The answer is yes. If the SYN/ACK reply to a SYN packet to port 80 comes back from port 8080 (instead of from the expected port 80), then TCP will drop the reply packet. The reason is that if the source port in the SYN/ACK does not match the original destination port of the SYN, then as far as TCP is concerned, the incoming SYN/ACK packet is not related to the original SYN packet it sent out.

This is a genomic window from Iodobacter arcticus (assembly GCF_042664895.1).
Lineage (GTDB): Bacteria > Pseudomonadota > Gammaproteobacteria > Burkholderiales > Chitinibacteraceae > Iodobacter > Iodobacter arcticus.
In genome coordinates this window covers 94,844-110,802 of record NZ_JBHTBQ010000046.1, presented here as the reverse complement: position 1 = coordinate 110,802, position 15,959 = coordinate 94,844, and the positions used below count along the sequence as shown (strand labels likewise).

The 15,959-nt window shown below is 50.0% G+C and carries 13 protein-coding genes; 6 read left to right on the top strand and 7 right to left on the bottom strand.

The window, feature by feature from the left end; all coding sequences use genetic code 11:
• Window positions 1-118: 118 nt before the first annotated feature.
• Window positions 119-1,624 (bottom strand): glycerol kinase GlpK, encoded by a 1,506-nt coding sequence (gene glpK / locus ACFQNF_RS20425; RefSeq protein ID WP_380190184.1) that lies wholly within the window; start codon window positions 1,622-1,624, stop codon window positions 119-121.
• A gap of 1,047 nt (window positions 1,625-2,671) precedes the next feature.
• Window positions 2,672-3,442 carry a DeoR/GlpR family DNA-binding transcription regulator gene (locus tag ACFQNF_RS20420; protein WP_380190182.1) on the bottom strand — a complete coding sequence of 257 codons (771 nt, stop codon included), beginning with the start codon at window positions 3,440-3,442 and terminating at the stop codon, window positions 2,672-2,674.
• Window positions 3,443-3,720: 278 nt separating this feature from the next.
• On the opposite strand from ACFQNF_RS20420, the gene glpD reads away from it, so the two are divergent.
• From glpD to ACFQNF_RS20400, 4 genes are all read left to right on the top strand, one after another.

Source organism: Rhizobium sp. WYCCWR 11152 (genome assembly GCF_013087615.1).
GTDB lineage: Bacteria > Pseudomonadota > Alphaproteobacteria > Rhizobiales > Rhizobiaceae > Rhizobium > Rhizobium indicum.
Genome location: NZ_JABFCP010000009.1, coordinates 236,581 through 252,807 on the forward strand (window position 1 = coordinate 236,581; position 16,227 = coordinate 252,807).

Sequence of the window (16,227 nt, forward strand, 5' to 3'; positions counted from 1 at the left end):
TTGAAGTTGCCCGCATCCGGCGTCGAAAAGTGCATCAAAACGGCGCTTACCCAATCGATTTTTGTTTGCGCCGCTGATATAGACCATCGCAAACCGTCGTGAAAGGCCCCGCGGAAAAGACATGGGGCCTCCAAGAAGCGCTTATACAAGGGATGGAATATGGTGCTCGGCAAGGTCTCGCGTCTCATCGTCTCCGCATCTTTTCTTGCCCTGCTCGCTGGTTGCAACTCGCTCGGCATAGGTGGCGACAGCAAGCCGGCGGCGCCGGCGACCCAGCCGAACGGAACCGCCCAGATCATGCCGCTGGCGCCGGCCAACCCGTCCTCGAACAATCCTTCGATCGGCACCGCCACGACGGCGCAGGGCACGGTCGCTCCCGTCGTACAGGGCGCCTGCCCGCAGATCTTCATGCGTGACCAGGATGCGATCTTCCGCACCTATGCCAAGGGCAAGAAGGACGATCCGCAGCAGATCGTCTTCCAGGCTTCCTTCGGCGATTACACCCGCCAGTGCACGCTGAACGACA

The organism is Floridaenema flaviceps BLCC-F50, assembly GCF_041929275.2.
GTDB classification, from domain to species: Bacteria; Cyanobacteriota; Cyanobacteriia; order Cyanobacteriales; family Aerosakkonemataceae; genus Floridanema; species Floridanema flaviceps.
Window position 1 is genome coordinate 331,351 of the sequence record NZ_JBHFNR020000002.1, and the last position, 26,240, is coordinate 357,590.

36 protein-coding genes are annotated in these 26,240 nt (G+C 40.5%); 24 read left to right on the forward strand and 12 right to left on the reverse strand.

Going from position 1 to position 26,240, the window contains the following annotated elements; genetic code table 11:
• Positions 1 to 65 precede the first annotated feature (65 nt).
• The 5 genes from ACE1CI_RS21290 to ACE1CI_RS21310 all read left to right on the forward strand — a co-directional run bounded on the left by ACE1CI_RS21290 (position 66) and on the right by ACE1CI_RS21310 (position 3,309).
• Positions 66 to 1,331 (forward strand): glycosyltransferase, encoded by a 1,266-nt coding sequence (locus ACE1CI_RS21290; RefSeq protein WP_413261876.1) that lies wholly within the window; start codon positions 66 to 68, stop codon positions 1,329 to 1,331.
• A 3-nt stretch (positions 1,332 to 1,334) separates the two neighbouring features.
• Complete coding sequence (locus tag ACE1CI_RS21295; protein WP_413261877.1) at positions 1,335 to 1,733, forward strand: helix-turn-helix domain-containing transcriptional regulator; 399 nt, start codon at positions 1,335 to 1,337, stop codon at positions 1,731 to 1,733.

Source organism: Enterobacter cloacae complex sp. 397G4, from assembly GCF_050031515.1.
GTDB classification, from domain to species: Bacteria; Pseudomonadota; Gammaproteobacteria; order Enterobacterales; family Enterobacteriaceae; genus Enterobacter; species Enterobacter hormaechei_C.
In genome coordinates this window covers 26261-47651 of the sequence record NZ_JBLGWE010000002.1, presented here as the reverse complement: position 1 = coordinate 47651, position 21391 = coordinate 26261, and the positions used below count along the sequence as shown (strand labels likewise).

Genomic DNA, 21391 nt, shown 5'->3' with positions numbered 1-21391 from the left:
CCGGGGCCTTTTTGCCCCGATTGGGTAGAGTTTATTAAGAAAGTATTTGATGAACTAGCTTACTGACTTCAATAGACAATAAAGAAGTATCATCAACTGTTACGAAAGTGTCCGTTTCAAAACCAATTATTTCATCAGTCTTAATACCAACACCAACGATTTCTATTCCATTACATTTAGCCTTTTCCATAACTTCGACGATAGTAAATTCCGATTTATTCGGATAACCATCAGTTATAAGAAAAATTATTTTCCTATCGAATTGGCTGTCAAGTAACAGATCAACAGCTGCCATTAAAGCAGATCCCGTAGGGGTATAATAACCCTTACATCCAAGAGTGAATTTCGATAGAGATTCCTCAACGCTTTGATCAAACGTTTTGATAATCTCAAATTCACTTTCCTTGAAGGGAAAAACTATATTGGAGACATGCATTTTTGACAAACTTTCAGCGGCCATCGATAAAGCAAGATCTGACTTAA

When a client's connection to a server is DNAT-ed from port 80 to 8080 by a router, all replies to that client will have the reverse transformation done to them by the router. That is, the source port on all replies will be transformed from 8080 to 80. Thus, to the client, it looks like the server is actually listening on port 80.